Use this URL to cite or link to this record in EThOS: http://ethos.bl.uk/OrderDetails.do?uin=uk.bl.ethos.531848
Title: The influence of inorganic chemical accelerators and corrosion inhibitors on the mineralogy of hydrated Portland Cement Systems
Author: Balonis, Magdalena
Awarding Body: University of Aberdeen
Current Institution: University of Aberdeen
Date of Award: 2010
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Abstract:
The thermodynamic properties of chloride, nitrate and nitrite AFm hydrates have been determined. Investigations of solid solutions and thermodynamic calculations on the influence of these anions on mineralogical changes in cement paste were performed and compared with experiments. To calculate volume changes, densities of principal crystalline phases occurring in cement were critically assessed and tabulated, in some cases with addition of new data. Database was obtained by calculating densities from crystallographic data and unit cell contents. In hydrated cements, anion sites in AFm phase are potentially occupied by OH, SO4 and CO3 ions. C1, NO3 or NO2 ions readily displace hydroxide, sulfate and carbonate in the AFm structures. Nitrates and nitrites do not have ability to displace chloride from the Friedel’s salt (C1-AFm) though. The binding power of AFm for nitrite/nitrate/chloride was calculated and confirmed experimentally at 25°C. It was observed that presence of chloride, nitrate or nitrite alters the AFm/Aft balance and thereby affect the specific volume of paste solids. It was found that the success of nitrite as a corrosion inhibitor for protection of embedded steel arises from its “smart” behaviour. AFm normally stores and sequesters nitrite. If chloride ingress occurs in service, the AFm undergoes ion exchange, gaining chloride and forming Friedel’s salt, while releasing soluble nitrite ions to the pore fluid. As a result, the aqueous ratio of [NO2-]/[C1-] increases and remains within the passivation range for steel.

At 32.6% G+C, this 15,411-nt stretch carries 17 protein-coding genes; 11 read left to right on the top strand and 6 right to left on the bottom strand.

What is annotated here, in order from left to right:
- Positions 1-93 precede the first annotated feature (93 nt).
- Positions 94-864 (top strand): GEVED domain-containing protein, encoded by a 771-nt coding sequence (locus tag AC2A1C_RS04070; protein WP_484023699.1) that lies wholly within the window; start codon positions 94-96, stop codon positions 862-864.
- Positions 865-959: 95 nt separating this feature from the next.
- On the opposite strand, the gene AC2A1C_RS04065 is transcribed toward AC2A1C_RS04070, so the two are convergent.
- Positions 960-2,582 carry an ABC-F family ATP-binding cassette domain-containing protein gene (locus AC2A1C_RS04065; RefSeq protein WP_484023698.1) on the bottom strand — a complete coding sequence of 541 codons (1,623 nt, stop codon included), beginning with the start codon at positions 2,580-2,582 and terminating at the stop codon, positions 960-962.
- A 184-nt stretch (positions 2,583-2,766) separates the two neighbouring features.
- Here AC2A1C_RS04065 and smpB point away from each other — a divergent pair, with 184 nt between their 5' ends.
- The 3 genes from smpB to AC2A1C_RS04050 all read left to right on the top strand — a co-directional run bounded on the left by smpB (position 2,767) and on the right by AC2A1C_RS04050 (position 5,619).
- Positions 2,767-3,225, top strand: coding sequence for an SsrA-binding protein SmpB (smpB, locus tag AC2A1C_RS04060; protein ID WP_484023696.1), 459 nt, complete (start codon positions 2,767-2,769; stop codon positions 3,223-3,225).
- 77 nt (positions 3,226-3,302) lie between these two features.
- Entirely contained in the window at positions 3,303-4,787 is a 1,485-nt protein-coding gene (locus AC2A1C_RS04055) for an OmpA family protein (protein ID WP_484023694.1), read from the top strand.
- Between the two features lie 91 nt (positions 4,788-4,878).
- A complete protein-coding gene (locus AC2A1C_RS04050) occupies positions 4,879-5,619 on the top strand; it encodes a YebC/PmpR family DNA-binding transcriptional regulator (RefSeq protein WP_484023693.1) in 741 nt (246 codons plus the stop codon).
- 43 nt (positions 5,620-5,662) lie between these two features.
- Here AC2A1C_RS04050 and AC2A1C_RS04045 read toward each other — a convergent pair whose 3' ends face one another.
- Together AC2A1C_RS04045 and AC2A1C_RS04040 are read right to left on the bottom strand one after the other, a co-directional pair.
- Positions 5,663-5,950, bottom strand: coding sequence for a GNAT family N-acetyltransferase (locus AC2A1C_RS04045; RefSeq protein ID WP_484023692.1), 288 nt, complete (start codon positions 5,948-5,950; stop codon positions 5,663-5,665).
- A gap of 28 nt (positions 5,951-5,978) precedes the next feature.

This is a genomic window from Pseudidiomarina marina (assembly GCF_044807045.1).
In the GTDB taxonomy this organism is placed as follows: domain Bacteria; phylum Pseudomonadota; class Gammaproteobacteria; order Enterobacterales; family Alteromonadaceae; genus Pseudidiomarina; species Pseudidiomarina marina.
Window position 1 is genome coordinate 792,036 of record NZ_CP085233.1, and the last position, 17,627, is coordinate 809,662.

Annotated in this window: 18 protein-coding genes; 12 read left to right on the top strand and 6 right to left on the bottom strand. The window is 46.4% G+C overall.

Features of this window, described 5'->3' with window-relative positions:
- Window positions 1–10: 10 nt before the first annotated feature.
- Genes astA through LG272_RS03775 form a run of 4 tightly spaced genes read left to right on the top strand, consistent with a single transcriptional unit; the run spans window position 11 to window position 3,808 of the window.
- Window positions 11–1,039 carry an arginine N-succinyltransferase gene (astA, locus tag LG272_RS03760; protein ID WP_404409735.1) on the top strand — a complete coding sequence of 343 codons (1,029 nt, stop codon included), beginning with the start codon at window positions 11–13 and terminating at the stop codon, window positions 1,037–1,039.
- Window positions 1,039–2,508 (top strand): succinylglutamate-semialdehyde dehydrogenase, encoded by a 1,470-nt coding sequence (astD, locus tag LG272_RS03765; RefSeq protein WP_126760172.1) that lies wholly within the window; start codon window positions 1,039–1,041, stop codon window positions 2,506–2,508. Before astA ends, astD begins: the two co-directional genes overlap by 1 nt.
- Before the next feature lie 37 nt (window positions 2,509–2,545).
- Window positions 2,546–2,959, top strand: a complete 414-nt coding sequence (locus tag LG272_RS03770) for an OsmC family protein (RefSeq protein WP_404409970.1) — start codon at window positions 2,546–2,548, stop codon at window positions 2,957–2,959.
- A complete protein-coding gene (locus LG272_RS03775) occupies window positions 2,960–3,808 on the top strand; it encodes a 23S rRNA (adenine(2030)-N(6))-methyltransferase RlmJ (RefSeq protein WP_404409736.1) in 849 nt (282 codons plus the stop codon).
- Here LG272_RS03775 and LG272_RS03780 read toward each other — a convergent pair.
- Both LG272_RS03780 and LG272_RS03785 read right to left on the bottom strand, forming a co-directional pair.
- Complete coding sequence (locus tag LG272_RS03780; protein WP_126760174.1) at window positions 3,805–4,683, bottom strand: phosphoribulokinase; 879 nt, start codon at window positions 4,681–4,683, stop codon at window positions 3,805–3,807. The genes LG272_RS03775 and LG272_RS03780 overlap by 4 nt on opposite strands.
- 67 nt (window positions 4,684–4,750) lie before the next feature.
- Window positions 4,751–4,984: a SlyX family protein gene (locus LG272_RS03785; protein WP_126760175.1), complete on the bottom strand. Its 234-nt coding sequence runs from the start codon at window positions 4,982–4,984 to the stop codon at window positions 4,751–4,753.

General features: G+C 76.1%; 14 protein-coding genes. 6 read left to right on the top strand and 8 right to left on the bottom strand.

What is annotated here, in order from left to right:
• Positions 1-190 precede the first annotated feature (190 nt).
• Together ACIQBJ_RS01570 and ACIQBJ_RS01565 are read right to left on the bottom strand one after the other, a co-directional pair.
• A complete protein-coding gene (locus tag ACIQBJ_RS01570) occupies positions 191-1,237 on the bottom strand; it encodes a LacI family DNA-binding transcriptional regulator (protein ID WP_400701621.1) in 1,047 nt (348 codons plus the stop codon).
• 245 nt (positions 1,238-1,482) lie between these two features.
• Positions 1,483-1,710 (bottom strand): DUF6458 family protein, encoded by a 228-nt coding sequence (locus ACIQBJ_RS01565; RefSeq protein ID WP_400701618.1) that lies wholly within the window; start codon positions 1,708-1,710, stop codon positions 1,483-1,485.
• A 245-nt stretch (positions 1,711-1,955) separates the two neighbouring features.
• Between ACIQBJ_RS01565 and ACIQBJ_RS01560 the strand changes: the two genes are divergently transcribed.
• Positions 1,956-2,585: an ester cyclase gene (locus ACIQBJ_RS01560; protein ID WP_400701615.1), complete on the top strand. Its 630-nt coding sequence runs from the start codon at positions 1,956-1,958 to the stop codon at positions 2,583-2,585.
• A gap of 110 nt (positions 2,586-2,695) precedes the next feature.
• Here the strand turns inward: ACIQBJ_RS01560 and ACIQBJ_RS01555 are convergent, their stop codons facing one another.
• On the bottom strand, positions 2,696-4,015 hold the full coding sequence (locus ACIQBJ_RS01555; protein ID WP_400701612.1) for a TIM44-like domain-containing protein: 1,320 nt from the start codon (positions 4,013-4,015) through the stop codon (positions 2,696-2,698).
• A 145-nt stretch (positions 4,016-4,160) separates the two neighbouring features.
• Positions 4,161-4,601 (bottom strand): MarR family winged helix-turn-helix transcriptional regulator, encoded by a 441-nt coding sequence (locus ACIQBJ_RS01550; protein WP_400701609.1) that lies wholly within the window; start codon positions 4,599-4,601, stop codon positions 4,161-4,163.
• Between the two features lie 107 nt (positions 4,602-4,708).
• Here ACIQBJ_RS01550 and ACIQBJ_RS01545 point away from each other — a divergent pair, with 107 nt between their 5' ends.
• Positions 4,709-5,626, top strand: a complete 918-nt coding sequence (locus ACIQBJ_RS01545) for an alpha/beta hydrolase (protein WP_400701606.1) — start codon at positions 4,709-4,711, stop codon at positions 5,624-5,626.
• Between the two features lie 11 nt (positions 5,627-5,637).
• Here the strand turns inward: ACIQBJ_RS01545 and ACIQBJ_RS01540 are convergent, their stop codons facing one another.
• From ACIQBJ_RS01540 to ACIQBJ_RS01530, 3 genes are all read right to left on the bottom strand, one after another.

Supervisor: Not available Sponsor: Not available
Qualification Name: Thesis (Ph.D.) Qualification Level: Doctoral
EThOS ID: uk.bl.ethos.531848  DOI: Not available
Keywords: Portland cement ; Corrosion and anti-corrosives ; Thermodynamics
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